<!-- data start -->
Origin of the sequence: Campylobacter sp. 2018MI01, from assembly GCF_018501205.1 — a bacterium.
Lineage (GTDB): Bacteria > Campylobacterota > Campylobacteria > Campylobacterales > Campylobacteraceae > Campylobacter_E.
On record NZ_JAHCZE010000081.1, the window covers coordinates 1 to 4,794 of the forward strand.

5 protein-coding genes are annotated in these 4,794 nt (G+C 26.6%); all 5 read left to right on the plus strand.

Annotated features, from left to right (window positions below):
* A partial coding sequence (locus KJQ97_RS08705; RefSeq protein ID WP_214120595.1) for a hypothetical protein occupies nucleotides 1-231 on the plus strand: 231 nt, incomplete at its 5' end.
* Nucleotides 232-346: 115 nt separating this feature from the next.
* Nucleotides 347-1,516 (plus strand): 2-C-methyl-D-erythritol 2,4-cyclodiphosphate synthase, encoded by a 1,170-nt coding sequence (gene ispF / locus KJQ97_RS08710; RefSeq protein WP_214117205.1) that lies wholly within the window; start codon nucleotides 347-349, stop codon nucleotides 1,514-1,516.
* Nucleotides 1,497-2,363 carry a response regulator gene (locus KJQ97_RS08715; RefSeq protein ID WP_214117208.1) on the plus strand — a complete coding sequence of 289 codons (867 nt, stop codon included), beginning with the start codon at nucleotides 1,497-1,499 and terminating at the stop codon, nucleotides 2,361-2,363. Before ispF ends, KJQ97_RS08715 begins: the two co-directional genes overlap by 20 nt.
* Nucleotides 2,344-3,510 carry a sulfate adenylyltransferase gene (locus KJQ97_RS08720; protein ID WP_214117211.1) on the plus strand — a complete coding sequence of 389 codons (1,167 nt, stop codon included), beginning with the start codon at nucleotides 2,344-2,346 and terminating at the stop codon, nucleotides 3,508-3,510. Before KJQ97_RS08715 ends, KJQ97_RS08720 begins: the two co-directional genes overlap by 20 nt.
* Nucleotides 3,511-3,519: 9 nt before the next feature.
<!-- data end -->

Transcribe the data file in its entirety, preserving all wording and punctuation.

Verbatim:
Origin of the sequence: Campylobacter sp. 2018MI01, from assembly GCF_018501205.1 — a bacterium.
Lineage (GTDB): Bacteria > Campylobacterota > Campylobacteria > Campylobacterales > Campylobacteraceae > Campylobacter_E.
On record NZ_JAHCZE010000081.1, the window covers coordinates 1 to 4,794 of the forward strand.

5 protein-coding genes are annotated in these 4,794 nt (G+C 26.6%); all 5 read left to right on the plus strand.

Annotated features, from left to right (window positions below):
* A partial coding sequence (locus KJQ97_RS08705; RefSeq protein ID WP_214120595.1) for a hypothetical protein occupies nucleotides 1-231 on the plus strand: 231 nt, incomplete at its 5' end.
* Nucleotides 232-346: 115 nt separating this feature from the next.
* Nucleotides 347-1,516 (plus strand): 2-C-methyl-D-erythritol 2,4-cyclodiphosphate synthase, encoded by a 1,170-nt coding sequence (gene ispF / locus KJQ97_RS08710; RefSeq protein WP_214117205.1) that lies wholly within the window; start codon nucleotides 347-349, stop codon nucleotides 1,514-1,516.
* Nucleotides 1,497-2,363 carry a response regulator gene (locus KJQ97_RS08715; RefSeq protein ID WP_214117208.1) on the plus strand — a complete coding sequence of 289 codons (867 nt, stop codon included), beginning with the start codon at nucleotides 1,497-1,499 and terminating at the stop codon, nucleotides 2,361-2,363. Before ispF ends, KJQ97_RS08715 begins: the two co-directional genes overlap by 20 nt.
* Nucleotides 2,344-3,510 carry a sulfate adenylyltransferase gene (locus KJQ97_RS08720; protein ID WP_214117211.1) on the plus strand — a complete coding sequence of 389 codons (1,167 nt, stop codon included), beginning with the start codon at nucleotides 2,344-2,346 and terminating at the stop codon, nucleotides 3,508-3,510. Before KJQ97_RS08715 ends, KJQ97_RS08720 begins: the two co-directional genes overlap by 20 nt.
* Nucleotides 3,511-3,519: 9 nt before the next feature.